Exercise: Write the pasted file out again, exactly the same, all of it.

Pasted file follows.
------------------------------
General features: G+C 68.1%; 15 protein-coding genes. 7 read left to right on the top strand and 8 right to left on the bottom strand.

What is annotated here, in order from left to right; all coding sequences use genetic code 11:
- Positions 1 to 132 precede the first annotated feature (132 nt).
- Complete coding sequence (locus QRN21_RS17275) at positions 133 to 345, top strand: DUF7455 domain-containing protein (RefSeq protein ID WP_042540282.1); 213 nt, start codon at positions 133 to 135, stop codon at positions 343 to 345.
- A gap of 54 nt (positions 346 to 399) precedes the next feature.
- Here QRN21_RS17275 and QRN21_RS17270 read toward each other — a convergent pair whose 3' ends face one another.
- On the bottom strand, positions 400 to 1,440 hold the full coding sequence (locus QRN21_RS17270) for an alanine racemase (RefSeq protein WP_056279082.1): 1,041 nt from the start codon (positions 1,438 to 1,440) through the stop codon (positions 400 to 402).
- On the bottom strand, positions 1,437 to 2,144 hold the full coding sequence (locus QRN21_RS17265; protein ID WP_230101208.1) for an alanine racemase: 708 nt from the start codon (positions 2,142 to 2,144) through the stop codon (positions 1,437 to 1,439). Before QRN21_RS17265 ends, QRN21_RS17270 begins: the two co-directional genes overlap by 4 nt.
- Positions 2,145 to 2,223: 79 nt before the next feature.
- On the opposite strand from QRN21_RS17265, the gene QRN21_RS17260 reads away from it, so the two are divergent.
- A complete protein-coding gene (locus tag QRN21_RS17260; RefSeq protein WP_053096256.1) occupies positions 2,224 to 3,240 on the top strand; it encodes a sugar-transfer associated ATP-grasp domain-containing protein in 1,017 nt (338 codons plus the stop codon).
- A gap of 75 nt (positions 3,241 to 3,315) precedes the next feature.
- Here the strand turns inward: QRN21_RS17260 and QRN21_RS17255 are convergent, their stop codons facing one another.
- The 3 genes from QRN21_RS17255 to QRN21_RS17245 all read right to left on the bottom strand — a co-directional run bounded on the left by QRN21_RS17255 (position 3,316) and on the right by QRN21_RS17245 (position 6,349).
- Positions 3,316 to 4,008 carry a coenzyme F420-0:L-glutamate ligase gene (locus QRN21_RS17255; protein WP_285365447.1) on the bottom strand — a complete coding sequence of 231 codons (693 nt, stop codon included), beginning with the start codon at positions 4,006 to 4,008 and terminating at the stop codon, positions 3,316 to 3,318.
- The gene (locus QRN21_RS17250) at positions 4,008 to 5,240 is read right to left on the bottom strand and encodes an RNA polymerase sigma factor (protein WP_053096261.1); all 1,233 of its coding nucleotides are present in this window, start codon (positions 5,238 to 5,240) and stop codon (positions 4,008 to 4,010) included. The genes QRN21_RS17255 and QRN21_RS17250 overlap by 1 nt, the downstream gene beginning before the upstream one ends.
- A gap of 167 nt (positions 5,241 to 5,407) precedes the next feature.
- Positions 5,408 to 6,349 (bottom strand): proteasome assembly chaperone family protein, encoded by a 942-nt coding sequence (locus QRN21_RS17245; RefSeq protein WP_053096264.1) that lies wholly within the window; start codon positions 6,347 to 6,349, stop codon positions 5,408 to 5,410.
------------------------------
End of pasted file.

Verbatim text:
General features: G+C 68.1%; 15 protein-coding genes. 7 read left to right on the top strand and 8 right to left on the bottom strand.

What is annotated here, in order from left to right; all coding sequences use genetic code 11:
- Positions 1 to 132 precede the first annotated feature (132 nt).
- Complete coding sequence (locus QRN21_RS17275) at positions 133 to 345, top strand: DUF7455 domain-containing protein (RefSeq protein ID WP_042540282.1); 213 nt, start codon at positions 133 to 135, stop codon at positions 343 to 345.
- A gap of 54 nt (positions 346 to 399) precedes the next feature.
- Here QRN21_RS17275 and QRN21_RS17270 read toward each other — a convergent pair whose 3' ends face one another.
- On the bottom strand, positions 400 to 1,440 hold the full coding sequence (locus QRN21_RS17270) for an alanine racemase (RefSeq protein WP_056279082.1): 1,041 nt from the start codon (positions 1,438 to 1,440) through the stop codon (positions 400 to 402).
- On the bottom strand, positions 1,437 to 2,144 hold the full coding sequence (locus QRN21_RS17265; protein ID WP_230101208.1) for an alanine racemase: 708 nt from the start codon (positions 2,142 to 2,144) through the stop codon (positions 1,437 to 1,439). Before QRN21_RS17265 ends, QRN21_RS17270 begins: the two co-directional genes overlap by 4 nt.
- Positions 2,145 to 2,223: 79 nt before the next feature.
- On the opposite strand from QRN21_RS17265, the gene QRN21_RS17260 reads away from it, so the two are divergent.
- A complete protein-coding gene (locus tag QRN21_RS17260; RefSeq protein WP_053096256.1) occupies positions 2,224 to 3,240 on the top strand; it encodes a sugar-transfer associated ATP-grasp domain-containing protein in 1,017 nt (338 codons plus the stop codon).
- A gap of 75 nt (positions 3,241 to 3,315) precedes the next feature.
- Here the strand turns inward: QRN21_RS17260 and QRN21_RS17255 are convergent, their stop codons facing one another.
- The 3 genes from QRN21_RS17255 to QRN21_RS17245 all read right to left on the bottom strand — a co-directional run bounded on the left by QRN21_RS17255 (position 3,316) and on the right by QRN21_RS17245 (position 6,349).
- Positions 3,316 to 4,008 carry a coenzyme F420-0:L-glutamate ligase gene (locus QRN21_RS17255; protein WP_285365447.1) on the bottom strand — a complete coding sequence of 231 codons (693 nt, stop codon included), beginning with the start codon at positions 4,006 to 4,008 and terminating at the stop codon, positions 3,316 to 3,318.
- The gene (locus QRN21_RS17250) at positions 4,008 to 5,240 is read right to left on the bottom strand and encodes an RNA polymerase sigma factor (protein WP_053096261.1); all 1,233 of its coding nucleotides are present in this window, start codon (positions 5,238 to 5,240) and stop codon (positions 4,008 to 4,010) included. The genes QRN21_RS17255 and QRN21_RS17250 overlap by 1 nt, the downstream gene beginning before the upstream one ends.
- A gap of 167 nt (positions 5,241 to 5,407) precedes the next feature.
- Positions 5,408 to 6,349 (bottom strand): proteasome assembly chaperone family protein, encoded by a 942-nt coding sequence (locus QRN21_RS17245; RefSeq protein WP_053096264.1) that lies wholly within the window; start codon positions 6,347 to 6,349, stop codon positions 5,408 to 5,410.